Use of an Appraisal

If an appraisal is an opinion and if the client accepts the appraiser as a professional, then shouldn’t they accept the opinion? If the appraiser acted unethical, then shouldn’t they be punished?  Is it appropriate for clients and others to transform the appraiser’s current opinion of market value into a future financial guarantee to be used as an excuse for the client’s bad judgment?


What can be done about pressuring appraisers on fee and turn time?  Are clients and AMCs looking past competency and ethics when selecting appraisers who have low fees and fast turn times?

Do appraisers understand that the “form” is not the “appraisal” and that filling out the URAR (1004) is not developing an appraisal?

Are oral reports abused ethically in litigation?

Should there be more USPAP education for appraisers to include a requirement that all appraisers complete the 15-hr USPAP course and pass the examination periodically?

Should appraisers be required to disclose and analyze the last sale of the subject, even if the last sale was decades ago?

Is more guidance needed on if and how USPAP applies to a variety of services?

Should the focus be on producing reliable value opinions to use to make credit decisions and forget about some USPAP matters such as scope of work, reporting options, recordkeeping, etc?

While the ASB will likely not address all of these issues as some of these issues may be outside their purview, it is positive that they actively sought the input of a variety of groups and that they were willing to receive written and oral comments from panelists.  If the ASB follows the typical pattern, they will issue at least one exposure draft of possible future changes to USPAP and will request comment.  You can monitor exposure drafts via the Appraisal Foundation’s website.  You can also email the ASB with your comments and ideas at

Feel free to click on the “comments” link below to post you thoughts on these and other topics. Thanks.

AQB to Meet in NC

April 25, 2013

The Appraisal Qualifications Board of the Appraisal Foundation will hold a meeting in Charlotte, NC on May 3, 2013 from 9:00AM to 12:00PM. This is a unique opportunity for NC appraisers to attend a Foundation meeting held in our area.

The agenda includes:

  • Exposure Draft of a Proposed Interpretation and Revision to the Real Property Appraiser Qualification Criteria
  • Implementation of Adopted Revisions to the 2015 Real Property Appraiser Qualification Criteria
  • National Uniform Licensing and Certification Examination Update
  • Course Approval Program Activity
  • Undergraduate / Graduate Degree in Real Estate Review Program

The location of the meeting is the Charlotte Marriott City Center located at 100 W. Trade Street Charlotte, NC 29202. If you would like to attend the meeting, The Foundation requests that you register online at and click the Events/Meeting Registration button.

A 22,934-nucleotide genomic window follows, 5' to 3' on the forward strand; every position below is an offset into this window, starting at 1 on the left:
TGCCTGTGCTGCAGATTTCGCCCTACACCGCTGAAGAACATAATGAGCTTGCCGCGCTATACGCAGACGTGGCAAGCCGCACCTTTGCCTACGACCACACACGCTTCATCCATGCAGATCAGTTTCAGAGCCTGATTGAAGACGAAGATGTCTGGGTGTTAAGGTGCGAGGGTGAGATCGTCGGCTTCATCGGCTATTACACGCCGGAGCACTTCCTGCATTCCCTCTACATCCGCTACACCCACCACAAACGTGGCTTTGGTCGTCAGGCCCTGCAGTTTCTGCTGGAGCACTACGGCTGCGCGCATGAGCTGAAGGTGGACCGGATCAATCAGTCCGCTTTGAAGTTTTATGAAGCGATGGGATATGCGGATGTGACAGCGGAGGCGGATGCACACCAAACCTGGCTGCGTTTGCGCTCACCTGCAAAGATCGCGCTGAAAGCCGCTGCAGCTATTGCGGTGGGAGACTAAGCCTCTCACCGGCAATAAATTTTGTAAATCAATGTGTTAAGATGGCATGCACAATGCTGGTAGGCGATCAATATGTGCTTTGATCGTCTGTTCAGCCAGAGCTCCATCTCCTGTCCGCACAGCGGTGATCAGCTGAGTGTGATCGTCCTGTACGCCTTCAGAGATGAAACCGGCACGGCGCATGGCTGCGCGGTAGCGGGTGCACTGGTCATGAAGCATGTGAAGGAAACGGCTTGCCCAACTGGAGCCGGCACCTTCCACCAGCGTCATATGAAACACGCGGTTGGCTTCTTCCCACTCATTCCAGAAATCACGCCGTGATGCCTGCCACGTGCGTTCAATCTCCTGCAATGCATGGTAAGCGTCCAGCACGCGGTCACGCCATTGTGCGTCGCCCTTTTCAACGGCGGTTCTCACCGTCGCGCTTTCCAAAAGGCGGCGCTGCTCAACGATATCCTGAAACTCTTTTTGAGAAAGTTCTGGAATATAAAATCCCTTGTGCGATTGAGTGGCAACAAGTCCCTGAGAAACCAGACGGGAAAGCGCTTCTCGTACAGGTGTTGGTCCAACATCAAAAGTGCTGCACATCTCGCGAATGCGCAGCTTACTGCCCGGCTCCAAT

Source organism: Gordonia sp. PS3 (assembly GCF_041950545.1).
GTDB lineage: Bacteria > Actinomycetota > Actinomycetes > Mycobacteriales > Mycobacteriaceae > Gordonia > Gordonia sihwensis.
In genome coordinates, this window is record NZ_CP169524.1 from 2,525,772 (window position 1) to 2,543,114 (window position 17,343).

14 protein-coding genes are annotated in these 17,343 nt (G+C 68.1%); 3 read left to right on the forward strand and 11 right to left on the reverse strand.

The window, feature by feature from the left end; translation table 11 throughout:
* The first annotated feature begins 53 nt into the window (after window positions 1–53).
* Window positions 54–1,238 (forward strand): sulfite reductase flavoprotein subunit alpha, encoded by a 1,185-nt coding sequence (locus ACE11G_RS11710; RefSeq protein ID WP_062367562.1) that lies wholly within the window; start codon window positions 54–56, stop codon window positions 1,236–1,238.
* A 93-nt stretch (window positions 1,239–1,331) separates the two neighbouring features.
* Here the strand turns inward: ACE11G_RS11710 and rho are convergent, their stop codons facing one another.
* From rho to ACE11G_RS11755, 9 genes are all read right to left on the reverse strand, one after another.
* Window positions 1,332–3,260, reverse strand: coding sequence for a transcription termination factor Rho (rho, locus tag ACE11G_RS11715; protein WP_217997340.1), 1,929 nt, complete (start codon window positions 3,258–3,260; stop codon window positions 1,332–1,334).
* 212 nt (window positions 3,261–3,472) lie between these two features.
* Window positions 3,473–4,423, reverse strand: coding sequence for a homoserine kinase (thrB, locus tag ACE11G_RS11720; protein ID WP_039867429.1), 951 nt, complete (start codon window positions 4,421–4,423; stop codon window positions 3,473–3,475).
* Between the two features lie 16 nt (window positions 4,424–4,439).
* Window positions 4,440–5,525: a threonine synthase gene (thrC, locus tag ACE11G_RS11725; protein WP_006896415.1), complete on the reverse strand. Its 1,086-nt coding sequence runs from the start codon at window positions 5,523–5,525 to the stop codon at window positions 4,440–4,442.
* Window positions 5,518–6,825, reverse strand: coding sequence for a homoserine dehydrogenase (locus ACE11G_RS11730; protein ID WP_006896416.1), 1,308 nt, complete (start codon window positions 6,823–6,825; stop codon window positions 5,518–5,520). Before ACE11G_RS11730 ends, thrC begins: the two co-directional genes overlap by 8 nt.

On Tuesday March 19, the NC Appraisal Board suspended one appraiser and revoked another in separate hearings.   This post contains some general information gained from attending these hearings as an observer.   While the Chairman announced the Board’s decisions after the close of each hearing, the reporting of particular details on the cases should be reserved until the Board has issued the formal “Findings of Fact and Conclusions of Law” for each case.   Also, each appraiser has a statuary right to appeal the Board’s decision.


The appraiser received a 2-year suspension of their certification and is required to take the 15-hour National USPAP course and pass the examination.  Also, there are some restrictions on the appraiser’s ability to have trainees in the future.  Some of the hearing topics included:

  • Signing a truthful certification.
  • Sending a trainee to inspect the subject property alone and then the supervisor certifying in the report that the supervisor inspected the subject property when the supervisor is alleged to have not inspected the subject property.
  • Following a client’s assignment condition of not allowing trainees to work on the assignment.
  • Comparing the version of the report that the supervisor sent to the Board in response to the complaint with the version that the Board obtained from the lender.
  • Completely describing and analyzing the characteristics of the subject property.
  • Maintaining an accurate appraisal log.
  • A trainee attempting to upgrade to certified residential when the supervisor is under investigation.


This case included testimony from two Board staff members, the trainee who did the inspection, and a notarized affidavit from the homeowner that provided details on who conducted the inspection.



The appraiser’s certification was revoked. Some of the hearing topics included:

  • Communications with the client.
  • Communications with the Appraisal Board.
  • Laws and rules related to the investigation process and the need to respond to the Board, including the application of NCGS §93E-1-12 and 21 NCAC 57C.0100.
  • Accepting and retaining appraisal fees without delivering the appraisal report to the client.
  • License renewal and late renewal.
  • Appropriately wrapping up appraisal practice when leaving the profession.
  • Intended Use.
  • Contents of the engagement letter.


This case included testimony from one Board staff member and a notarized affidavit from the appraiser’s client.


An unfortunate observation is that the topics included these hearings were very basic appraisal-related concepts involving non-complex appraisal issues that require only an introductory understanding of the URAR, USPAP, and the Appraisal Board Laws and Rules.  This is knowledge that some might consider fundamental to operating as an appraiser.


As an appraiser, please insure that you have a solid foundation of professional knowledge on which to build your practice and consider taking quality appraisal qualifying and continuing education that contains accurate and timely appraisal topics in an educational setting where you get your money’s worth.


As an appraisal educator and school owner, I urge you to please consider the following classes that provide solid information on some of the topics addressed at these hearings:


  • Limiting Liability: Appraisal Case Law Update
  • Appraisal Board Rules and Laws
  • The URAR Revealed
  • Square Footage and Other Essential Topics
  • Developing, Using, and Defending Adjustments
  • And more